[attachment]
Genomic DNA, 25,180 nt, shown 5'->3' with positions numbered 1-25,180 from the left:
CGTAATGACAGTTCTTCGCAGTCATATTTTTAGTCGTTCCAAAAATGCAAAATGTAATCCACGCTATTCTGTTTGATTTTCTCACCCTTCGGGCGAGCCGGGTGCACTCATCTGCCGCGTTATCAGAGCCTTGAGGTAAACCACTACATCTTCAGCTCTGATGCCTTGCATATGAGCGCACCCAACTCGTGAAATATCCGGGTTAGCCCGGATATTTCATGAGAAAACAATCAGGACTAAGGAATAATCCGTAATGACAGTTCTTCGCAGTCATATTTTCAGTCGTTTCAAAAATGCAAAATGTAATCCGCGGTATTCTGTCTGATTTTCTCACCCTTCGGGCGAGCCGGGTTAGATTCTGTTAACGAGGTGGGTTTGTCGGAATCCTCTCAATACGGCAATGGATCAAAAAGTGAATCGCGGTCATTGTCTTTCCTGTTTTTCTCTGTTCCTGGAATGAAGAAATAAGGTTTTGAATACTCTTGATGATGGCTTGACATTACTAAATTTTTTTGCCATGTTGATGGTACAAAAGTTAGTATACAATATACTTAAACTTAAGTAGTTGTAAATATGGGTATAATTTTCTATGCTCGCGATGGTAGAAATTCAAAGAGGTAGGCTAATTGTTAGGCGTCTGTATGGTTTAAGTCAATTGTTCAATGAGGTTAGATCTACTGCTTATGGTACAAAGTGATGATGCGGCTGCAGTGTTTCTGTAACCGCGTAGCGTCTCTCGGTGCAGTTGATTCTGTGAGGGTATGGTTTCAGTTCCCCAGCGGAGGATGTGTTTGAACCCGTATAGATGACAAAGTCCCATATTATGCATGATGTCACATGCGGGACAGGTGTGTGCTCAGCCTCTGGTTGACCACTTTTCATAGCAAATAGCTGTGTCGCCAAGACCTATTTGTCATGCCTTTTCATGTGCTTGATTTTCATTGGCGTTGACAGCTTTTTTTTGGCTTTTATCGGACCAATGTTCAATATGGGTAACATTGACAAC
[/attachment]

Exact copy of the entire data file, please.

Genomic DNA, 25,180 nt, shown 5'->3' with positions numbered 1-25,180 from the left:
CGTAATGACAGTTCTTCGCAGTCATATTTTTAGTCGTTCCAAAAATGCAAAATGTAATCCACGCTATTCTGTTTGATTTTCTCACCCTTCGGGCGAGCCGGGTGCACTCATCTGCCGCGTTATCAGAGCCTTGAGGTAAACCACTACATCTTCAGCTCTGATGCCTTGCATATGAGCGCACCCAACTCGTGAAATATCCGGGTTAGCCCGGATATTTCATGAGAAAACAATCAGGACTAAGGAATAATCCGTAATGACAGTTCTTCGCAGTCATATTTTCAGTCGTTTCAAAAATGCAAAATGTAATCCGCGGTATTCTGTCTGATTTTCTCACCCTTCGGGCGAGCCGGGTTAGATTCTGTTAACGAGGTGGGTTTGTCGGAATCCTCTCAATACGGCAATGGATCAAAAAGTGAATCGCGGTCATTGTCTTTCCTGTTTTTCTCTGTTCCTGGAATGAAGAAATAAGGTTTTGAATACTCTTGATGATGGCTTGACATTACTAAATTTTTTTGCCATGTTGATGGTACAAAAGTTAGTATACAATATACTTAAACTTAAGTAGTTGTAAATATGGGTATAATTTTCTATGCTCGCGATGGTAGAAATTCAAAGAGGTAGGCTAATTGTTAGGCGTCTGTATGGTTTAAGTCAATTGTTCAATGAGGTTAGATCTACTGCTTATGGTACAAAGTGATGATGCGGCTGCAGTGTTTCTGTAACCGCGTAGCGTCTCTCGGTGCAGTTGATTCTGTGAGGGTATGGTTTCAGTTCCCCAGCGGAGGATGTGTTTGAACCCGTATAGATGACAAAGTCCCATATTATGCATGATGTCACATGCGGGACAGGTGTGTGCTCAGCCTCTGGTTGACCACTTTTCATAGCAAATAGCTGTGTCGCCAAGACCTATTTGTCATGCCTTTTCATGTGCTTGATTTTCATTGGCGTTGACAGCTTTTTTTTGGCTTTTATCGGACCAATGTTCAATATGGGTAACATTGACAAC